A report by search marketing manager SearchIgnite claims that the cost of a click on Yahoo! search will go up 22 percent if Google sells the ad according to post on the New York Times Bits Blog. SearchIgnite compared the of cost of clicks at the same position on Yahoo! and Google for 15,000 keywords in 12 million clicks paid. They found that for popular searches terms Yahoo! cost more for the first three results and Google for the rest. For less popular search terms, the kind that would likely be filled by Google, Google cost 14 percent more for the first result and for the fifth through tenth it cost 52 percent more.
Federal Communications Commission Chairman Kevin Martin recommended that Comcast be sanctioned over its throttling of certain protocols on customers connections according to a New York Times article. Martin’s recommendation to Commission is that Comcast not be fined, but be required to change it practices and provide details in what it had done in the past. The recommendation shows Martin support for network neutrality, the practice of not favoring certain uses of Internet connections. In an interview with the Times Martin said: “The Internet is based upon the idea that consumers can go anywhere they want and access any content they want, When they show they are blocking access to some sort of content, they have the burden to show that what they are doing is reasonable.” He also told the Times that providers needed to tell customers of any limits on bandwidth that they can use. The Commission is scheduled to make its decision on August 1.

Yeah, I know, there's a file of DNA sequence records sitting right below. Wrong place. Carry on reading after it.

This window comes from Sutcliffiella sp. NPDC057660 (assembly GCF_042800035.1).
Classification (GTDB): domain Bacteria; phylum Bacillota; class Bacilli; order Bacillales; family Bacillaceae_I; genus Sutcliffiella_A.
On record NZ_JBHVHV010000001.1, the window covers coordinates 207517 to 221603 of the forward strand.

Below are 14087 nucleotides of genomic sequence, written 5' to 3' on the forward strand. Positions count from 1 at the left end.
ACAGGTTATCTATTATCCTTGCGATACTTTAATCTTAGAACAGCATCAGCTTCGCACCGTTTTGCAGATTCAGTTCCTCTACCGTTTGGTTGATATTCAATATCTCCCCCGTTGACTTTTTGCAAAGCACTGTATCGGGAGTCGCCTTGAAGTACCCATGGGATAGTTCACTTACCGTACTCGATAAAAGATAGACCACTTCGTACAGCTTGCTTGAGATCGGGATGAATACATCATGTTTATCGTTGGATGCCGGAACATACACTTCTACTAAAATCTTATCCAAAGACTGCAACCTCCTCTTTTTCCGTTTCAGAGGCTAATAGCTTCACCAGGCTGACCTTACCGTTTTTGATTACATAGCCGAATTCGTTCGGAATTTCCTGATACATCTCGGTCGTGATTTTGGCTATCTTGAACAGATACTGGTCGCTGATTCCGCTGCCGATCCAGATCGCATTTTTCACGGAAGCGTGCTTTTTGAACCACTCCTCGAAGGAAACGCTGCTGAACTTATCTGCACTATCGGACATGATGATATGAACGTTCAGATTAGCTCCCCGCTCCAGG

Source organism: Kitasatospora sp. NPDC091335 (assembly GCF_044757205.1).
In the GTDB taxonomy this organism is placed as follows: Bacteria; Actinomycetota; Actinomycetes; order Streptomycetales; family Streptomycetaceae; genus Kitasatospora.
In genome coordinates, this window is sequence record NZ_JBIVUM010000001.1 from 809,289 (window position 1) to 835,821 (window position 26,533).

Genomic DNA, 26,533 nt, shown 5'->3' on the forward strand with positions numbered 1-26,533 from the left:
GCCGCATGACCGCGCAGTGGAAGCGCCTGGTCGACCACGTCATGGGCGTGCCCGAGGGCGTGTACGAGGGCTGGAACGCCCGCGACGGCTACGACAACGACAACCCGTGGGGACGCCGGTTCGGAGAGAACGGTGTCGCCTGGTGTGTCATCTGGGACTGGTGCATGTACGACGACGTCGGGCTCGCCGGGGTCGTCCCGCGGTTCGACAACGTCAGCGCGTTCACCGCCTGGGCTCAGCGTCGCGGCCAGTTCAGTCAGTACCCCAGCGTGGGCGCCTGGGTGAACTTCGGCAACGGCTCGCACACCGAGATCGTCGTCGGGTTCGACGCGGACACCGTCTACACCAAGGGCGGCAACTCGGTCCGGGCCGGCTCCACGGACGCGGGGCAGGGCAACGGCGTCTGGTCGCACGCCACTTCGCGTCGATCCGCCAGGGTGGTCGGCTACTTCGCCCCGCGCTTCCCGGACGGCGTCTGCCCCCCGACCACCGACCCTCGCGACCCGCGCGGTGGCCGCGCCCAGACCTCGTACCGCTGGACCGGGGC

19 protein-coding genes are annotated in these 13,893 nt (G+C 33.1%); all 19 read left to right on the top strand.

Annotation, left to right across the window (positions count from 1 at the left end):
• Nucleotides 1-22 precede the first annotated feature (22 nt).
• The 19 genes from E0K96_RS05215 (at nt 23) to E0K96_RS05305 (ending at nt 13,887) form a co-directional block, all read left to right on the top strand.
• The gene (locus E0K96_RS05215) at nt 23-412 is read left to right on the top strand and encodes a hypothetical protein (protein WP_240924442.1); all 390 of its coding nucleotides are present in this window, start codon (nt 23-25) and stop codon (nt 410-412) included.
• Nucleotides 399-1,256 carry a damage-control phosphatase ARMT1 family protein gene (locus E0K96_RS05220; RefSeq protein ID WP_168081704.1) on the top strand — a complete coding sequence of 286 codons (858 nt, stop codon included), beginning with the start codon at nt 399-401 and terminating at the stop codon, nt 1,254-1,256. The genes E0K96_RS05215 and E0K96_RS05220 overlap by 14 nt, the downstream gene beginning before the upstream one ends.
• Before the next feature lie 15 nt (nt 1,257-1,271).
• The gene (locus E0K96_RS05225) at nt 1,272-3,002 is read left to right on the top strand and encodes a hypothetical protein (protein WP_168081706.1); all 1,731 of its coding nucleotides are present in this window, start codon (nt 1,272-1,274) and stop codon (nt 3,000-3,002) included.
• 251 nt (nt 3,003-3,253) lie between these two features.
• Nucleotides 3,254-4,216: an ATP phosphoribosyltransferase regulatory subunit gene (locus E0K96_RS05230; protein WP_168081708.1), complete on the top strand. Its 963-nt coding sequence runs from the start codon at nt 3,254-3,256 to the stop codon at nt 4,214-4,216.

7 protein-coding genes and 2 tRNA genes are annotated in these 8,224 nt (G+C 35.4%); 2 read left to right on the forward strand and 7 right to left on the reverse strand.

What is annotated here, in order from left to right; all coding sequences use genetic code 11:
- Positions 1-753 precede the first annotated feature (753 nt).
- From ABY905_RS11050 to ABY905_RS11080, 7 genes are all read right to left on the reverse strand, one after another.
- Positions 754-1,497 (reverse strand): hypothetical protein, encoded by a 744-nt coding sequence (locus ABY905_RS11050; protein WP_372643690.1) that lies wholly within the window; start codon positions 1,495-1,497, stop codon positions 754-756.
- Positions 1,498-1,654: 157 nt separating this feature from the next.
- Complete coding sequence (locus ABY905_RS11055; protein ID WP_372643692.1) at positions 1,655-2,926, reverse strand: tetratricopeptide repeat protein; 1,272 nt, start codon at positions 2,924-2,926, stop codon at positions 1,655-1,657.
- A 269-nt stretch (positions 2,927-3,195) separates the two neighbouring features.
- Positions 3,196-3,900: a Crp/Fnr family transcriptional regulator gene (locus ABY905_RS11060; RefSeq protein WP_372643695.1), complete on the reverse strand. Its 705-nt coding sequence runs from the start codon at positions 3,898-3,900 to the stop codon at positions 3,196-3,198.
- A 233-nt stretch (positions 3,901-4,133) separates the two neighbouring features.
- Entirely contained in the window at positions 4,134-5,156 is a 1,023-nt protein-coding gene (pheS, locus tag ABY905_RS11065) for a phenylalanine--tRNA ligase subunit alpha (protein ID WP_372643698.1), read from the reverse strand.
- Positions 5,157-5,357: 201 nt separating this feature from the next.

Yahoo has announced a program to open its search technology and data centers to start-up companies to create new or customized search engines. The program called Boss, bring your own search service, has already signed up two partners. One partner, Me.dium uses information from the users of its social browsing tool to rearrange and supplement Yahoo’s search results based on what sites currently have “buzz”. Yahoo will sell ads on its partners search engines.
Source: New York Times
Click Forensics, a click fraud auditor, will provide automatic notification of detected click-fraud in search advertising to Yahoo under a new partnership according to a CNET News report. Currently, filing a inquiry into suspected click fraud requires a tedious manual process. Steve O’Brien, Click Forensics’ vice president of marketing, told CNET News that Click Forensics’ were in conversation with Google about providing the same service, but that so far “Google has taken a different attitude toward click fraud, assuring advertisers that it has a fail-safe means of tracking rogue clicks and that it doesn’t charge for it.”
Google has added search volume data to the AdWords Keyword Tool. The new data provides the approximate number of searches on Google and their search network for last month and the monthly average for the last twelve months. The tool already provided graphical representation of search volume trends for a twelve-month period and the month that the keyword received its highest volume.
Source: Inside AdWords